The speech made by Jenny Jones (Baroness Jones of Moulsecoomb) in the House of Lords on 10 March 2021.
My Lords, I agree with every word that we have heard so far, and I have signed all three of these amendments—I think that they are superb and have been carefully and expertly drafted. It is deeply unfortunate that the Government have not adopted them as part of their unusually co-operative approach in this Bill.
The need is very clear: the deeply sad Sally Challen case was only one proof point of the lack of legal protection available for survivors of domestic abuse. Women get a terrible deal in the criminal justice system. Most are there for non-violent offences, and many are there for really minor things like not paying their TV licence. However, sometimes, violence does happen, and, where that is related to domestic abuse, there needs to be a sufficient legal defence to recognise the reduced culpability.
It is obvious that judges and, sometimes, lawyers do not understand coercive control and other abuses. The excellent report from the Centre for Women’s Justice, which the noble Baroness, Lady Kennedy of The Shaws, referred to, is called Women Who Kill—I will give a copy of the executive summary to the Minister afterwards to make sure that he reads it. It lays out the response of the criminal justice system to women who kill abusive partners and the way the law itself, and the way it is applied, prevent women from accessing justice.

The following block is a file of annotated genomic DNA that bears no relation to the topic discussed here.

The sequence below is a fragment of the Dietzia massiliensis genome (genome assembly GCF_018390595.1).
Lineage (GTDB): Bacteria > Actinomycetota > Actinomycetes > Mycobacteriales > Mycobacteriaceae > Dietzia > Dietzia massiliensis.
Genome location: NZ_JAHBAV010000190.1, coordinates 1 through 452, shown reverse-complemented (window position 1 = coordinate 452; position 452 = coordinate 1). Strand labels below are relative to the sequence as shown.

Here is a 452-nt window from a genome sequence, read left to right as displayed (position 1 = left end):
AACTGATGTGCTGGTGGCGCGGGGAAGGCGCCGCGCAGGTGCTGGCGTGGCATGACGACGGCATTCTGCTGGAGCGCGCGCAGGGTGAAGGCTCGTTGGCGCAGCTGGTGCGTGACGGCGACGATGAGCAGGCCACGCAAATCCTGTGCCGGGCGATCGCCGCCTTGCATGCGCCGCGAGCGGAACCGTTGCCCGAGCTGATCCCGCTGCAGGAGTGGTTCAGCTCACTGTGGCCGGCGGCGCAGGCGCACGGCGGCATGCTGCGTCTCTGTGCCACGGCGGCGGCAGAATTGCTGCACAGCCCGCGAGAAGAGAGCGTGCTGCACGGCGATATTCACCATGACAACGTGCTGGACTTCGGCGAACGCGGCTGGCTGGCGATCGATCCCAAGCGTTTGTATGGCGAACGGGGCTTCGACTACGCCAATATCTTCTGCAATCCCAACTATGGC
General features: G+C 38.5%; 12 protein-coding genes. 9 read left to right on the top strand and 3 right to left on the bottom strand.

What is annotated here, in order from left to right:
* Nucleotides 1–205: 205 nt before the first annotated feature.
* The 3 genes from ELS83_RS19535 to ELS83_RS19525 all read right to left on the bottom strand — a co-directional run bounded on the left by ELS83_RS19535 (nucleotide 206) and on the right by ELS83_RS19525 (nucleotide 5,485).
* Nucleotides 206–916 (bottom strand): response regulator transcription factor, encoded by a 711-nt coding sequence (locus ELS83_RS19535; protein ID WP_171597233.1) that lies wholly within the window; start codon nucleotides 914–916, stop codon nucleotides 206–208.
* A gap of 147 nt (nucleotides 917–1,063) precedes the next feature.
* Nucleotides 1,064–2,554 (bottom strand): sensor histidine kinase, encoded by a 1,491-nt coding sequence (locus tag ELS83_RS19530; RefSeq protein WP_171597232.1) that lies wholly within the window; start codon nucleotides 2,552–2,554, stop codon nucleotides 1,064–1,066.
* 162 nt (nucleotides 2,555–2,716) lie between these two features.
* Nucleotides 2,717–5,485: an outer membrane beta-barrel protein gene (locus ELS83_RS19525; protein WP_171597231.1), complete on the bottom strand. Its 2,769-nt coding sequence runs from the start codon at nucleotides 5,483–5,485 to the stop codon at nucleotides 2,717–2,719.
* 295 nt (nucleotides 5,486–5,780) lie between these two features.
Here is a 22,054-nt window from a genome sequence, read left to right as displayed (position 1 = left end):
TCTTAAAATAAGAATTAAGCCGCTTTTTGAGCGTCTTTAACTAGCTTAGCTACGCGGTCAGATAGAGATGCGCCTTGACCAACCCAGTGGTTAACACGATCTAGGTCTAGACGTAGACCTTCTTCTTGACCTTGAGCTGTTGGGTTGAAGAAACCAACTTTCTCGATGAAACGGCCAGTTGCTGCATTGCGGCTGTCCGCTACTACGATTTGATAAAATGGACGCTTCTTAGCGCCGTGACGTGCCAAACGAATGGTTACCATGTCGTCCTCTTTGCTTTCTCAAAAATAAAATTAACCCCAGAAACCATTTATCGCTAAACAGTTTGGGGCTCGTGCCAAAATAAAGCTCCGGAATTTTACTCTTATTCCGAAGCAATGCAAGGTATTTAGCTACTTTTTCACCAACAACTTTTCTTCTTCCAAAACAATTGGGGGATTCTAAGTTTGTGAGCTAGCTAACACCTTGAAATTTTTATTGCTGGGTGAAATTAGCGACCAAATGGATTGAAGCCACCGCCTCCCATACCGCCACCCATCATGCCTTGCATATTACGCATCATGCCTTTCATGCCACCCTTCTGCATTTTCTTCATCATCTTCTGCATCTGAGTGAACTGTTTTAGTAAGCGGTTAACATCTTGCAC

Women who have been abused by the man they kill are unlikely to be acquitted on the basis of self-defence. Of the 92 cases included in the research for the report, 40—that is 43%—were convicted of murder. Some 42—that is 46%—were convicted of manslaughter, and just six, which is only 7%, were acquitted. The use of weapons is an aggravating factor in determining the sentence, and the report found that, in 73 cases—that is 79%—the women used a weapon to kill their partner. This is fairly unsurprising, given women’s relative size and physical strength and their knowledge of their partner’s capacity to be violent.
However, as other noble Lords have pointed out, this contrasts with the legal leeway given to householders if they kill or injure a burglar. Therefore, we need legislative reform to extend provisions of householder defence to women who use force against their abuser. It is discriminatory to have a defence available to householders defending themselves but not to women in abusive relationships defending themselves against someone who they know can be dangerous and violent towards them.
In the week that Sarah Everard was abducted and, we suppose, killed—because remains have been found in a woodland in Kent—I argue that, at the next opportunity for any Bill that is appropriate, I might put in an amendment to create a curfew for men on the streets after 6 pm. I feel this would make women a lot safer, and discrimination of all kinds would be lessened.
However, once convicted, women’s chances of successful appeal are extremely slim. Society’s understanding of domestic abuse has come such a long way, even in the last few years, yet a jury is forced to apply outdated ideas of self-defence, such as responding to a threat of imminent harm, which have no relation to the realities of domestic abuse.
The Government have said that they are persuaded on the issue but will
“monitor the use of the existing defences and keep under review the need for any statutory changes.”
I simply do not believe that that is true. It is not appropriate for the sort of crimes that we are talking about. As such, can the Minister please tell me which Minister is charged with this review, how many civil servants are involved and when will they report?